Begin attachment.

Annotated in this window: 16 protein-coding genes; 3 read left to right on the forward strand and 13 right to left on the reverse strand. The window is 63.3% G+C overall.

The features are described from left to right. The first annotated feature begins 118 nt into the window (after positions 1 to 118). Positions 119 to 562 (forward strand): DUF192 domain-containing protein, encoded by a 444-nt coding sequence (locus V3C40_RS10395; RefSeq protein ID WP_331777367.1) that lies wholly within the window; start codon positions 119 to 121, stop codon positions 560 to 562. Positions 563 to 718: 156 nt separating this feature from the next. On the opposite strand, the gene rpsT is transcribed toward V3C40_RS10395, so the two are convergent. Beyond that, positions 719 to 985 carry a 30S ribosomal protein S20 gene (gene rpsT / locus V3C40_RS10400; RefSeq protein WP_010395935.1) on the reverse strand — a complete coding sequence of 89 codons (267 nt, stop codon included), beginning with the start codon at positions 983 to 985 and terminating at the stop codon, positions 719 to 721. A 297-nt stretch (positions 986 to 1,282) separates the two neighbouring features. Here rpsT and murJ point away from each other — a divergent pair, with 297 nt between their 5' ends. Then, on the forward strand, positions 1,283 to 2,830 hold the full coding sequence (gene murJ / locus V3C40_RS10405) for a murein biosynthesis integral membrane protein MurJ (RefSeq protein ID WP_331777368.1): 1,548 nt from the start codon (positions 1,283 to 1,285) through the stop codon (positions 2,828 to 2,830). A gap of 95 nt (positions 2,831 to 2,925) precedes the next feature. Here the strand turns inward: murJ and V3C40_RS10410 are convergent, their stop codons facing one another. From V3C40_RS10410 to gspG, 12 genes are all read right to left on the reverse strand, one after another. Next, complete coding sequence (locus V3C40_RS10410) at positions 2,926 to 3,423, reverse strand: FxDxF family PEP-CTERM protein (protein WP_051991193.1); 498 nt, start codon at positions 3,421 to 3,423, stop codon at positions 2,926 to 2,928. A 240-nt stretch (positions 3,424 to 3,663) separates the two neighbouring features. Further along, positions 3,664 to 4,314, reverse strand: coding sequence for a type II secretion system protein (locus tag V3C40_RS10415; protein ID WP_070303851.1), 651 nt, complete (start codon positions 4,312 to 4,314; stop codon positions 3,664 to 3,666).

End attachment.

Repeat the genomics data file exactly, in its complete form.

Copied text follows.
Annotated in this window: 16 protein-coding genes; 3 read left to right on the forward strand and 13 right to left on the reverse strand. The window is 63.3% G+C overall.

The features are described from left to right. The first annotated feature begins 118 nt into the window (after positions 1 to 118). Positions 119 to 562 (forward strand): DUF192 domain-containing protein, encoded by a 444-nt coding sequence (locus V3C40_RS10395; RefSeq protein ID WP_331777367.1) that lies wholly within the window; start codon positions 119 to 121, stop codon positions 560 to 562. Positions 563 to 718: 156 nt separating this feature from the next. On the opposite strand, the gene rpsT is transcribed toward V3C40_RS10395, so the two are convergent. Beyond that, positions 719 to 985 carry a 30S ribosomal protein S20 gene (gene rpsT / locus V3C40_RS10400; RefSeq protein WP_010395935.1) on the reverse strand — a complete coding sequence of 89 codons (267 nt, stop codon included), beginning with the start codon at positions 983 to 985 and terminating at the stop codon, positions 719 to 721. A 297-nt stretch (positions 986 to 1,282) separates the two neighbouring features. Here rpsT and murJ point away from each other — a divergent pair, with 297 nt between their 5' ends. Then, on the forward strand, positions 1,283 to 2,830 hold the full coding sequence (gene murJ / locus V3C40_RS10405) for a murein biosynthesis integral membrane protein MurJ (RefSeq protein ID WP_331777368.1): 1,548 nt from the start codon (positions 1,283 to 1,285) through the stop codon (positions 2,828 to 2,830). A gap of 95 nt (positions 2,831 to 2,925) precedes the next feature. Here the strand turns inward: murJ and V3C40_RS10410 are convergent, their stop codons facing one another. From V3C40_RS10410 to gspG, 12 genes are all read right to left on the reverse strand, one after another. Next, complete coding sequence (locus V3C40_RS10410) at positions 2,926 to 3,423, reverse strand: FxDxF family PEP-CTERM protein (protein WP_051991193.1); 498 nt, start codon at positions 3,421 to 3,423, stop codon at positions 2,926 to 2,928. A 240-nt stretch (positions 3,424 to 3,663) separates the two neighbouring features. Further along, positions 3,664 to 4,314, reverse strand: coding sequence for a type II secretion system protein (locus tag V3C40_RS10415; protein ID WP_070303851.1), 651 nt, complete (start codon positions 4,312 to 4,314; stop codon positions 3,664 to 3,666).